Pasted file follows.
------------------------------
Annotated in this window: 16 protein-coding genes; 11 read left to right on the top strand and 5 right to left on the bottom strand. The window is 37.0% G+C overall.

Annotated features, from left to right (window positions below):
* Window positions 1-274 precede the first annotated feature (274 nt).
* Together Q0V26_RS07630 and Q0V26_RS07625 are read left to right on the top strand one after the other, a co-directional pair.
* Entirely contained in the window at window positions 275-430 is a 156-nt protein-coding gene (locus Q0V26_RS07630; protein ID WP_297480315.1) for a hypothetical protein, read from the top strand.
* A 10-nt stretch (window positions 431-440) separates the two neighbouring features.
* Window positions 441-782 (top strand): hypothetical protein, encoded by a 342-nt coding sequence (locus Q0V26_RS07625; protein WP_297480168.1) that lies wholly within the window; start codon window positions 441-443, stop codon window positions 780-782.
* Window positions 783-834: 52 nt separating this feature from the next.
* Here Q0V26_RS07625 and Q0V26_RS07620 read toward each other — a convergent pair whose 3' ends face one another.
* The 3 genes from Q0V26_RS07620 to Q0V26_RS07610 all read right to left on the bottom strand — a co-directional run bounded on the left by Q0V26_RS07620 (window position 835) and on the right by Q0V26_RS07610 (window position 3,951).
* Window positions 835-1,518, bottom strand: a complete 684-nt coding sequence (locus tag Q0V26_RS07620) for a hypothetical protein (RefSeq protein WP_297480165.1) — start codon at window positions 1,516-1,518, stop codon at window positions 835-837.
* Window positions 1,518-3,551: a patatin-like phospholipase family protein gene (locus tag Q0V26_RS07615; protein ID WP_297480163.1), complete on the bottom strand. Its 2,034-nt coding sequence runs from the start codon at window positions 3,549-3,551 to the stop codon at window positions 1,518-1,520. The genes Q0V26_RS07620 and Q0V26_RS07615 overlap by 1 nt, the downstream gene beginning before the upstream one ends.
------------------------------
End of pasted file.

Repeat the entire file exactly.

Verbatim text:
Annotated in this window: 16 protein-coding genes; 11 read left to right on the top strand and 5 right to left on the bottom strand. The window is 37.0% G+C overall.

Annotated features, from left to right (window positions below):
* Window positions 1-274 precede the first annotated feature (274 nt).
* Together Q0V26_RS07630 and Q0V26_RS07625 are read left to right on the top strand one after the other, a co-directional pair.
* Entirely contained in the window at window positions 275-430 is a 156-nt protein-coding gene (locus Q0V26_RS07630; protein ID WP_297480315.1) for a hypothetical protein, read from the top strand.
* A 10-nt stretch (window positions 431-440) separates the two neighbouring features.
* Window positions 441-782 (top strand): hypothetical protein, encoded by a 342-nt coding sequence (locus Q0V26_RS07625; protein WP_297480168.1) that lies wholly within the window; start codon window positions 441-443, stop codon window positions 780-782.
* Window positions 783-834: 52 nt separating this feature from the next.
* Here Q0V26_RS07625 and Q0V26_RS07620 read toward each other — a convergent pair whose 3' ends face one another.
* The 3 genes from Q0V26_RS07620 to Q0V26_RS07610 all read right to left on the bottom strand — a co-directional run bounded on the left by Q0V26_RS07620 (window position 835) and on the right by Q0V26_RS07610 (window position 3,951).
* Window positions 835-1,518, bottom strand: a complete 684-nt coding sequence (locus tag Q0V26_RS07620) for a hypothetical protein (RefSeq protein WP_297480165.1) — start codon at window positions 1,516-1,518, stop codon at window positions 835-837.
* Window positions 1,518-3,551: a patatin-like phospholipase family protein gene (locus tag Q0V26_RS07615; protein ID WP_297480163.1), complete on the bottom strand. Its 2,034-nt coding sequence runs from the start codon at window positions 3,549-3,551 to the stop codon at window positions 1,518-1,520. The genes Q0V26_RS07620 and Q0V26_RS07615 overlap by 1 nt, the downstream gene beginning before the upstream one ends.